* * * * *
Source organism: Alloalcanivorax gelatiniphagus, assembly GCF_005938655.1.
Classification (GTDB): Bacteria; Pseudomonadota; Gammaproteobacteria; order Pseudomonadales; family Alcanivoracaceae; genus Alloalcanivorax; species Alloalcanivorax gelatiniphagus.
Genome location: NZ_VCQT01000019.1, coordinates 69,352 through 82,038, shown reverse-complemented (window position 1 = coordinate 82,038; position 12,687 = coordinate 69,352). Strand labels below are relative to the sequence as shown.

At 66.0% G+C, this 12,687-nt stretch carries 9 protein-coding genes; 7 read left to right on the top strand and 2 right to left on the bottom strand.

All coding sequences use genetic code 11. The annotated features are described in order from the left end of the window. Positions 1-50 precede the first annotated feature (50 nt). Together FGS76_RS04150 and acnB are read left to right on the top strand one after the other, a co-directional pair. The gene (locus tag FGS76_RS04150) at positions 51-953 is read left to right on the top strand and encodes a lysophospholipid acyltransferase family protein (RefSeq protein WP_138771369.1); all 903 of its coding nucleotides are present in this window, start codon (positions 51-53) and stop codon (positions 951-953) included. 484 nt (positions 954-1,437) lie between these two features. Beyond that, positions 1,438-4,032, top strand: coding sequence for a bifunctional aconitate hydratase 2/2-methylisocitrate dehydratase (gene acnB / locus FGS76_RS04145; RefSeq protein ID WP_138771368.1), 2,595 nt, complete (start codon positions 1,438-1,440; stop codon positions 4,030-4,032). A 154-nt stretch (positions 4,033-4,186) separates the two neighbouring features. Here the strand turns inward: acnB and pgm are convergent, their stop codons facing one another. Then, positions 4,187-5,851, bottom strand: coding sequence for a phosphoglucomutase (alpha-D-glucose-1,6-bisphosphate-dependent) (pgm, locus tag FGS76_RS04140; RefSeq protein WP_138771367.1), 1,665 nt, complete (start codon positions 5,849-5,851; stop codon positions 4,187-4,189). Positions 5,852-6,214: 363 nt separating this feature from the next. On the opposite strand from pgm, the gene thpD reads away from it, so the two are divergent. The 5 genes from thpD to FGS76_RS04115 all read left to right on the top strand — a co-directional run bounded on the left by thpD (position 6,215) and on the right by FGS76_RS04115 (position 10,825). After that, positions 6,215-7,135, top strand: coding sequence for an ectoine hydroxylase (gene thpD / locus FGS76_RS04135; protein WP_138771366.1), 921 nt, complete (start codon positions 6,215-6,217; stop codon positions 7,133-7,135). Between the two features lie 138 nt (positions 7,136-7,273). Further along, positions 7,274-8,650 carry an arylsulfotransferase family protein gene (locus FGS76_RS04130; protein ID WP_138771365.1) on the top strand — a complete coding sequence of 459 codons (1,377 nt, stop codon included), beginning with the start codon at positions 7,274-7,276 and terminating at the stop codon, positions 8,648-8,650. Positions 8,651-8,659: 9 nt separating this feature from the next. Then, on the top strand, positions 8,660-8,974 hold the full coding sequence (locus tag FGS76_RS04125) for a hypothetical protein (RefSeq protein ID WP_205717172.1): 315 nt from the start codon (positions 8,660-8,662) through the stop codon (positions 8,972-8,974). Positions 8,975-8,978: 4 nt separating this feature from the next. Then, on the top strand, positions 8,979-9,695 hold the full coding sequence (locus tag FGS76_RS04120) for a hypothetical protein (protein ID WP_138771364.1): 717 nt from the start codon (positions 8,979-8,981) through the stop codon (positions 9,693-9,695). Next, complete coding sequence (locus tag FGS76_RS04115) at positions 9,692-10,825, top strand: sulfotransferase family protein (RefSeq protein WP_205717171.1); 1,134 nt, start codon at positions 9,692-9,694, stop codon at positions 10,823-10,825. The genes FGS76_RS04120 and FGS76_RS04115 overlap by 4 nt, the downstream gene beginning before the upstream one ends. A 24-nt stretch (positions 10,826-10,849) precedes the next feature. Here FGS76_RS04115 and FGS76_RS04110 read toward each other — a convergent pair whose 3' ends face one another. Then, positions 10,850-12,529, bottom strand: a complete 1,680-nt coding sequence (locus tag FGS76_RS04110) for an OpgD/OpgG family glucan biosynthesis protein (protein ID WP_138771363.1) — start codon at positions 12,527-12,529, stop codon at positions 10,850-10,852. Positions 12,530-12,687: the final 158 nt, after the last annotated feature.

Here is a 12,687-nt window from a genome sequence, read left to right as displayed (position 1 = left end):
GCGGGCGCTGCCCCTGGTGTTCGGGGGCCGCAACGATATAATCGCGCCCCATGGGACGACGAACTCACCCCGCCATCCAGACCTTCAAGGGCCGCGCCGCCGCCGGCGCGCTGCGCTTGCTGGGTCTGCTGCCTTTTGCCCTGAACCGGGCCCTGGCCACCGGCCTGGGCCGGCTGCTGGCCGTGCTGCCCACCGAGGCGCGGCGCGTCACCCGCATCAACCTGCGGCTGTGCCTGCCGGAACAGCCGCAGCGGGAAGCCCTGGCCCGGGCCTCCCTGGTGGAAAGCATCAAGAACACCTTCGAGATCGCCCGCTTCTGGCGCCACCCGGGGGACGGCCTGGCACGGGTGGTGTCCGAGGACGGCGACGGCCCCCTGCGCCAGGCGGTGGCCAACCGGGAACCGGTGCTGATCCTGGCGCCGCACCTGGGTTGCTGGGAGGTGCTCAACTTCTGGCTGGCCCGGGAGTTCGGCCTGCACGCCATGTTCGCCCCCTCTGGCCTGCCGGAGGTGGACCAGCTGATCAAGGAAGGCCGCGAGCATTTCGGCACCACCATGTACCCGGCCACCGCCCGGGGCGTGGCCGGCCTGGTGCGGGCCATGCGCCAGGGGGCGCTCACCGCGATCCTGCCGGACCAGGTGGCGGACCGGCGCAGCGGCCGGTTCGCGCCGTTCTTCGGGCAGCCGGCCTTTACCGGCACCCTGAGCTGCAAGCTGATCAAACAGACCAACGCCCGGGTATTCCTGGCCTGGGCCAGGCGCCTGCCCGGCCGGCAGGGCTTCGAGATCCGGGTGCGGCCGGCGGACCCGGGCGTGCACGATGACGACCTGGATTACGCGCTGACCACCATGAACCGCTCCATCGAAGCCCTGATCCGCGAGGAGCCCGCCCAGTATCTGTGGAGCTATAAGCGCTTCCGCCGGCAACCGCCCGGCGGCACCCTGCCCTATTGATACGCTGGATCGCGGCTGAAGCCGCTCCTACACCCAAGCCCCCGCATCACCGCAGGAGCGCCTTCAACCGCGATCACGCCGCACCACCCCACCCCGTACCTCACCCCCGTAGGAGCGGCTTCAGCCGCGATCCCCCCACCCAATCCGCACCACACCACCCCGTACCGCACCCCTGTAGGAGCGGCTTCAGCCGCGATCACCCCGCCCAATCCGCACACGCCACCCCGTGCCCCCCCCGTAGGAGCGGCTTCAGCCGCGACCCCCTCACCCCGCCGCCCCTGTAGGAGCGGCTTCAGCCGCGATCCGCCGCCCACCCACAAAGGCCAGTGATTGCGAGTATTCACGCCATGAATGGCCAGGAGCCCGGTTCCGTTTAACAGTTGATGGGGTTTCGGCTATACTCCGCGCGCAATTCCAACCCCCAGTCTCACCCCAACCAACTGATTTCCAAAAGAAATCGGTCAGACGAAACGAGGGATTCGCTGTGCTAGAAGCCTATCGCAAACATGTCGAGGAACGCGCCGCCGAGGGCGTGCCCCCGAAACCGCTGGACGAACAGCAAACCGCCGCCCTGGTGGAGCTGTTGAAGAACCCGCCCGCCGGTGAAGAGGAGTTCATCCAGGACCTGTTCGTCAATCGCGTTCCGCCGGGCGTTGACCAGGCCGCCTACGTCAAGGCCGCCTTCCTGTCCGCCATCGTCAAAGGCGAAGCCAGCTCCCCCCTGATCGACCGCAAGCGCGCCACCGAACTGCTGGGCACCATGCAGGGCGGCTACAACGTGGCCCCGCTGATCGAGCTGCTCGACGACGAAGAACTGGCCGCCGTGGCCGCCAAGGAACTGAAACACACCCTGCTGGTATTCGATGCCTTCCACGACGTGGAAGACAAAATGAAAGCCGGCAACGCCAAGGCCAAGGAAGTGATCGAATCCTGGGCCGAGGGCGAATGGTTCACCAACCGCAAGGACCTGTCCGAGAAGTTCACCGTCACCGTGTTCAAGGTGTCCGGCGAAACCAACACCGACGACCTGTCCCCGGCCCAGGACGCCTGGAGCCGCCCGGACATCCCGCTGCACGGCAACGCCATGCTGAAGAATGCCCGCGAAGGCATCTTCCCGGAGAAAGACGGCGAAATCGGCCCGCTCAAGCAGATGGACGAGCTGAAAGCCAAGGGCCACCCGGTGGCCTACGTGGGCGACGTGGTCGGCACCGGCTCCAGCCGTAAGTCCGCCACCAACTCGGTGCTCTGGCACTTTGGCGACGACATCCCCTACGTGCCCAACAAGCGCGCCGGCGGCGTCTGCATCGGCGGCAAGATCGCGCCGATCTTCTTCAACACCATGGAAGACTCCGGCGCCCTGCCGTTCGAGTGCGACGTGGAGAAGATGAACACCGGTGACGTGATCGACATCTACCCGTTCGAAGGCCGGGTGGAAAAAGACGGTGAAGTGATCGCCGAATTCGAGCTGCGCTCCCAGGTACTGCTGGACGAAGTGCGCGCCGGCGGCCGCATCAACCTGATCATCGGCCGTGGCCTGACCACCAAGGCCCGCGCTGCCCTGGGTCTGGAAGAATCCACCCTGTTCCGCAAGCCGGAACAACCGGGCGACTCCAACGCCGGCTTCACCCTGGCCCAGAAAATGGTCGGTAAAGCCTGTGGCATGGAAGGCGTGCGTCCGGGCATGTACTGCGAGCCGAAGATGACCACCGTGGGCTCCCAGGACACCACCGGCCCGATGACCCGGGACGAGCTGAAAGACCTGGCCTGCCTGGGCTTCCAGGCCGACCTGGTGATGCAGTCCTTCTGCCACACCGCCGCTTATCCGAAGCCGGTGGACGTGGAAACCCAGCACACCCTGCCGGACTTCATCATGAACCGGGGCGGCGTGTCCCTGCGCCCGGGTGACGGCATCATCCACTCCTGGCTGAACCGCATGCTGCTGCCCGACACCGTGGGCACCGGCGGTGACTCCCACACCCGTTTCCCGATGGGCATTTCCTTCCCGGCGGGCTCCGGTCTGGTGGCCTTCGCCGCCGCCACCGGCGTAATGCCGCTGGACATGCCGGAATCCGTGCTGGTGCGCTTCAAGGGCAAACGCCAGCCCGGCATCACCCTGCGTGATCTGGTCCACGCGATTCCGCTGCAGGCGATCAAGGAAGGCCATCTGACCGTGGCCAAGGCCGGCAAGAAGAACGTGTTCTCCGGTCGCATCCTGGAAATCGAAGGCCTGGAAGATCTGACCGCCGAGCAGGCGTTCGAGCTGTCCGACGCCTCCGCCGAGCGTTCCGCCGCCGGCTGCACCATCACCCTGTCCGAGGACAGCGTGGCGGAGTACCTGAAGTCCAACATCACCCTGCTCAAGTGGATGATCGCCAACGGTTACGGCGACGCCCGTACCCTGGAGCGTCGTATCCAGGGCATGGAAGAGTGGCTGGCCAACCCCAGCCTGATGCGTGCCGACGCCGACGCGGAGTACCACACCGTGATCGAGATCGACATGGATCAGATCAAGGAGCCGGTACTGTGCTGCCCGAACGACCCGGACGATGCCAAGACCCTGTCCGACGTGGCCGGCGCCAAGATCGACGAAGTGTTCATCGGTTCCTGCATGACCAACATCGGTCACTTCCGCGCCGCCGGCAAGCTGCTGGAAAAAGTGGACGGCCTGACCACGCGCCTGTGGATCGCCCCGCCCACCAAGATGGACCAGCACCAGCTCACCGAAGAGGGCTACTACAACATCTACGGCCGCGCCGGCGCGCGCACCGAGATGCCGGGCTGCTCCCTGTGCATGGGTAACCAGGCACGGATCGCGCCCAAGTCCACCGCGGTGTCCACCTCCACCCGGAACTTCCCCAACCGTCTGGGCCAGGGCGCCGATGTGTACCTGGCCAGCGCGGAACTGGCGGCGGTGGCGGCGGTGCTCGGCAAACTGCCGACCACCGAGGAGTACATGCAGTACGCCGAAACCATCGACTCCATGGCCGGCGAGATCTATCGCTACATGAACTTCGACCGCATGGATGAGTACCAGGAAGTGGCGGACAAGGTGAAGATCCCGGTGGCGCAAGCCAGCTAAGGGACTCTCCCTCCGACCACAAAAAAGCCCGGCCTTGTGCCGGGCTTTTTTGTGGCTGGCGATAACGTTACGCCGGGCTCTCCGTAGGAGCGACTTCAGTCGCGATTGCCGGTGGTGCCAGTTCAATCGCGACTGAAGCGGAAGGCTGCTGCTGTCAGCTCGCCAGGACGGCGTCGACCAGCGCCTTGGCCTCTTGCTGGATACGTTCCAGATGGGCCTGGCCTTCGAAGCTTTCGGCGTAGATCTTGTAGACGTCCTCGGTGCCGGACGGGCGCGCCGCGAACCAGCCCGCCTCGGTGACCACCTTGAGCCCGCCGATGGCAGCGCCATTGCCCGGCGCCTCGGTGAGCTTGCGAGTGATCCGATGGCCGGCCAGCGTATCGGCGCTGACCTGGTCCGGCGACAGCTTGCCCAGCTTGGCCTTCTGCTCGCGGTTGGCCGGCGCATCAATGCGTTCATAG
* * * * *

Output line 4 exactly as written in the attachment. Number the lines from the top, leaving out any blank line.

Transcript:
At 66.0% G+C, this 12,687-nt stretch carries 9 protein-coding genes; 7 read left to right on the top strand and 2 right to left on the bottom strand.